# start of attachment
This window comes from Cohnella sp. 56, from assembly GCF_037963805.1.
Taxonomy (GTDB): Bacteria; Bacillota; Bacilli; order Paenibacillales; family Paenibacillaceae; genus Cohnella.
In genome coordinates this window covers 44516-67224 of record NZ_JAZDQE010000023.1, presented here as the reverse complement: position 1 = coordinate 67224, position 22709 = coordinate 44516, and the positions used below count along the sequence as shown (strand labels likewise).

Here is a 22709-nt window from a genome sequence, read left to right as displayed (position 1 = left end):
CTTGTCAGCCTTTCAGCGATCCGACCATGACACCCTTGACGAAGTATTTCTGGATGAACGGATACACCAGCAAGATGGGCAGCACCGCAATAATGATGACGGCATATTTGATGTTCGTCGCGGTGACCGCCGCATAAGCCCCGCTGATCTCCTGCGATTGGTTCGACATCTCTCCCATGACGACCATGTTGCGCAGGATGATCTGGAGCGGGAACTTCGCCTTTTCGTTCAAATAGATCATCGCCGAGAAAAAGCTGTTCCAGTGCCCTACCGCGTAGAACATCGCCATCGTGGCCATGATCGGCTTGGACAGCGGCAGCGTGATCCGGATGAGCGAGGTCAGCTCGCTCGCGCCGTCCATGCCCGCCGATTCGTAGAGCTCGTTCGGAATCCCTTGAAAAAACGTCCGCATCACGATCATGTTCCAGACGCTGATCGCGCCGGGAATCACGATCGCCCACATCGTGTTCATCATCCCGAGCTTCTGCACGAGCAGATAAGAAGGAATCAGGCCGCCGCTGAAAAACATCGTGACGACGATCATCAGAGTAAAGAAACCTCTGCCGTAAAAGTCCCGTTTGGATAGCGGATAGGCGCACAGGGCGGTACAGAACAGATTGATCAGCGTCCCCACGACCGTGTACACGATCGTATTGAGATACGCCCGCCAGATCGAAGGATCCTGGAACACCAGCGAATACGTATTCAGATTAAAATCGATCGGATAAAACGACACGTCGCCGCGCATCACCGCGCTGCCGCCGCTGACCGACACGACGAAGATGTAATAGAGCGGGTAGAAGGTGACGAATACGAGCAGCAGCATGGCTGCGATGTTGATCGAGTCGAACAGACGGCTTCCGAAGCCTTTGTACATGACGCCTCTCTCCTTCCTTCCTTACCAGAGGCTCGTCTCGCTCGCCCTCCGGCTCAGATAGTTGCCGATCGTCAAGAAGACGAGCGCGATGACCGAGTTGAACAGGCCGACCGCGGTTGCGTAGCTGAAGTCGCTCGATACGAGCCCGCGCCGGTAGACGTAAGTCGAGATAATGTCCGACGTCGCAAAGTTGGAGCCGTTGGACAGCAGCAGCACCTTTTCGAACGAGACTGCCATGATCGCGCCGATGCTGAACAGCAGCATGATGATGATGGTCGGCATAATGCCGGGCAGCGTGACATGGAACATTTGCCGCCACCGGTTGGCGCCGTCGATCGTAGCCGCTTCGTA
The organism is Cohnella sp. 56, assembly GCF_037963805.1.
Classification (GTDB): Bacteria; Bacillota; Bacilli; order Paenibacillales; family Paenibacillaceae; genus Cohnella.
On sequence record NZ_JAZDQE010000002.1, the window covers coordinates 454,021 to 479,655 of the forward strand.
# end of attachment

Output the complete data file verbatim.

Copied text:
This window comes from Cohnella sp. 56, from assembly GCF_037963805.1.
Taxonomy (GTDB): Bacteria; Bacillota; Bacilli; order Paenibacillales; family Paenibacillaceae; genus Cohnella.
In genome coordinates this window covers 44516-67224 of record NZ_JAZDQE010000023.1, presented here as the reverse complement: position 1 = coordinate 67224, position 22709 = coordinate 44516, and the positions used below count along the sequence as shown (strand labels likewise).

Here is a 22709-nt window from a genome sequence, read left to right as displayed (position 1 = left end):
CTTGTCAGCCTTTCAGCGATCCGACCATGACACCCTTGACGAAGTATTTCTGGATGAACGGATACACCAGCAAGATGGGCAGCACCGCAATAATGATGACGGCATATTTGATGTTCGTCGCGGTGACCGCCGCATAAGCCCCGCTGATCTCCTGCGATTGGTTCGACATCTCTCCCATGACGACCATGTTGCGCAGGATGATCTGGAGCGGGAACTTCGCCTTTTCGTTCAAATAGATCATCGCCGAGAAAAAGCTGTTCCAGTGCCCTACCGCGTAGAACATCGCCATCGTGGCCATGATCGGCTTGGACAGCGGCAGCGTGATCCGGATGAGCGAGGTCAGCTCGCTCGCGCCGTCCATGCCCGCCGATTCGTAGAGCTCGTTCGGAATCCCTTGAAAAAACGTCCGCATCACGATCATGTTCCAGACGCTGATCGCGCCGGGAATCACGATCGCCCACATCGTGTTCATCATCCCGAGCTTCTGCACGAGCAGATAAGAAGGAATCAGGCCGCCGCTGAAAAACATCGTGACGACGATCATCAGAGTAAAGAAACCTCTGCCGTAAAAGTCCCGTTTGGATAGCGGATAGGCGCACAGGGCGGTACAGAACAGATTGATCAGCGTCCCCACGACCGTGTACACGATCGTATTGAGATACGCCCGCCAGATCGAAGGATCCTGGAACACCAGCGAATACGTATTCAGATTAAAATCGATCGGATAAAACGACACGTCGCCGCGCATCACCGCGCTGCCGCCGCTGACCGACACGACGAAGATGTAATAGAGCGGGTAGAAGGTGACGAATACGAGCAGCAGCATGGCTGCGATGTTGATCGAGTCGAACAGACGGCTTCCGAAGCCTTTGTACATGACGCCTCTCTCCTTCCTTCCTTACCAGAGGCTCGTCTCGCTCGCCCTCCGGCTCAGATAGTTGCCGATCGTCAAGAAGACGAGCGCGATGACCGAGTTGAACAGGCCGACCGCGGTTGCGTAGCTGAAGTCGCTCGATACGAGCCCGCGCCGGTAGACGTAAGTCGAGATAATGTCCGACGTCGCAAAGTTGGAGCCGTTGGACAGCAGCAGCACCTTTTCGAACGAGACTGCCATGATCGCGCCGATGCTGAACAGCAGCATGATGATGATGGTCGGCATAATGCCGGGCAGCGTGACATGGAACATTTGCCGCCACCGGTTGGCGCCGTCGATCGTAGCCGCTTCGTA
The organism is Cohnella sp. 56, assembly GCF_037963805.1.
Classification (GTDB): Bacteria; Bacillota; Bacilli; order Paenibacillales; family Paenibacillaceae; genus Cohnella.
On sequence record NZ_JAZDQE010000002.1, the window covers coordinates 454,021 to 479,655 of the forward strand.